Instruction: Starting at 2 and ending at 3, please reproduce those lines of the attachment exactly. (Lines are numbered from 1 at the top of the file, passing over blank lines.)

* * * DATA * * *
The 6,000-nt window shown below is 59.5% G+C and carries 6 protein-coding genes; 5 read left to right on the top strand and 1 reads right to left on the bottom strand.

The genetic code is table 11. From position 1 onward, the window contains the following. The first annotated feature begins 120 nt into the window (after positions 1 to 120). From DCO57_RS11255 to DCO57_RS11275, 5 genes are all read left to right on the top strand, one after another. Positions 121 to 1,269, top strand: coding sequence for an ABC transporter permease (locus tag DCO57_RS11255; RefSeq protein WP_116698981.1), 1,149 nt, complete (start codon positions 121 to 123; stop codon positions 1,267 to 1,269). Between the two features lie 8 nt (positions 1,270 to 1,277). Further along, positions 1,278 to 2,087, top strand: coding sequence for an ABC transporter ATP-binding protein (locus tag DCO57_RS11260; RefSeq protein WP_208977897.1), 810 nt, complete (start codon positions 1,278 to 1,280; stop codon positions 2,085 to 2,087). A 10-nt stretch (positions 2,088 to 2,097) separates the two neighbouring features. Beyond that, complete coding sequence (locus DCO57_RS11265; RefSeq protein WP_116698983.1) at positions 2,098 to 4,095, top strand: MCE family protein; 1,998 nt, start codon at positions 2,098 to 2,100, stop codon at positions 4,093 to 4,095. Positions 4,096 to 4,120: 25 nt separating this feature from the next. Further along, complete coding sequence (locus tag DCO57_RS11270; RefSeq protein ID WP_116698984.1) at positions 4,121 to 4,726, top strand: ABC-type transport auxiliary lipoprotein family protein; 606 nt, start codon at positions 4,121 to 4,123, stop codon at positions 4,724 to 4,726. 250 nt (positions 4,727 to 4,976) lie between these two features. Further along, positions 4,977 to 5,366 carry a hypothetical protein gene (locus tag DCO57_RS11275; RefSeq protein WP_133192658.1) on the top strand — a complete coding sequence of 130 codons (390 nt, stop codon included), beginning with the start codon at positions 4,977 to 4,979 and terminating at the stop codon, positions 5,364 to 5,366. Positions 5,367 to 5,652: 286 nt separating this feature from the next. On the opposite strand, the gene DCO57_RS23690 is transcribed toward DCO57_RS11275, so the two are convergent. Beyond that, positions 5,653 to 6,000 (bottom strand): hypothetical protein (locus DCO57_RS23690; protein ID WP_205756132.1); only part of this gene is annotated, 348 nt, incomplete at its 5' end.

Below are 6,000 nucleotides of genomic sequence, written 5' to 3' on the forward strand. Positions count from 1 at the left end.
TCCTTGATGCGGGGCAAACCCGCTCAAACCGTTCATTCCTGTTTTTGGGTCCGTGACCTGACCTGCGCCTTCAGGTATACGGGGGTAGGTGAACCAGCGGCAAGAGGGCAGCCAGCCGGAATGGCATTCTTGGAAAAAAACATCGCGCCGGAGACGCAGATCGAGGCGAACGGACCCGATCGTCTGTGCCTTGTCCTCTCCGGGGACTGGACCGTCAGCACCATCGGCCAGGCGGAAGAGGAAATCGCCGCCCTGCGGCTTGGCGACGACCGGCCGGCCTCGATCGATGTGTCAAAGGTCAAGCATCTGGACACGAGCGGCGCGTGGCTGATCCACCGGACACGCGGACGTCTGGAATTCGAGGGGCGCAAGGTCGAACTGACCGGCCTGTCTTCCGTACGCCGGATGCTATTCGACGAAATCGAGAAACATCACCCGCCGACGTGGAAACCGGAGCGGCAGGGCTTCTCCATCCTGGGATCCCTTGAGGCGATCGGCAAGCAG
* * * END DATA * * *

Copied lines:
The genetic code is table 11. From position 1 onward, the window contains the following. The first annotated feature begins 120 nt into the window (after positions 1 to 120). From DCO57_RS11255 to DCO57_RS11275, 5 genes are all read left to right on the top strand, one after another. Positions 121 to 1,269, top strand: coding sequence for an ABC transporter permease (locus tag DCO57_RS11255; RefSeq protein WP_116698981.1), 1,149 nt, complete (start codon positions 121 to 123; stop codon positions 1,267 to 1,269). Between the two features lie 8 nt (positions 1,270 to 1,277). Further along, positions 1,278 to 2,087, top strand: coding sequence for an ABC transporter ATP-binding protein (locus tag DCO57_RS11260; RefSeq protein WP_208977897.1), 810 nt, complete (start codon positions 1,278 to 1,280; stop codon positions 2,085 to 2,087). A 10-nt stretch (positions 2,088 to 2,097) separates the two neighbouring features. Beyond that, complete coding sequence (locus DCO57_RS11265; RefSeq protein WP_116698983.1) at positions 2,098 to 4,095, top strand: MCE family protein; 1,998 nt, start codon at positions 2,098 to 2,100, stop codon at positions 4,093 to 4,095. Positions 4,096 to 4,120: 25 nt separating this feature from the next. Further along, complete coding sequence (locus tag DCO57_RS11270; RefSeq protein ID WP_116698984.1) at positions 4,121 to 4,726, top strand: ABC-type transport auxiliary lipoprotein family protein; 606 nt, start codon at positions 4,121 to 4,123, stop codon at positions 4,724 to 4,726. 250 nt (positions 4,727 to 4,976) lie between these two features. Further along, positions 4,977 to 5,366 carry a hypothetical protein gene (locus tag DCO57_RS11275; RefSeq protein WP_133192658.1) on the top strand — a complete coding sequence of 130 codons (390 nt, stop codon included), beginning with the start codon at positions 4,977 to 4,979 and terminating at the stop codon, positions 5,364 to 5,366. Positions 5,367 to 5,652: 286 nt separating this feature from the next. On the opposite strand, the gene DCO57_RS23690 is transcribed toward DCO57_RS11275, so the two are convergent. Beyond that, positions 5,653 to 6,000 (bottom strand): hypothetical protein (locus DCO57_RS23690; protein ID WP_205756132.1); only part of this gene is annotated, 348 nt, incomplete at its 5' end.

Below are 6,000 nucleotides of genomic sequence, written 5' to 3' on the forward strand. Positions count from 1 at the left end.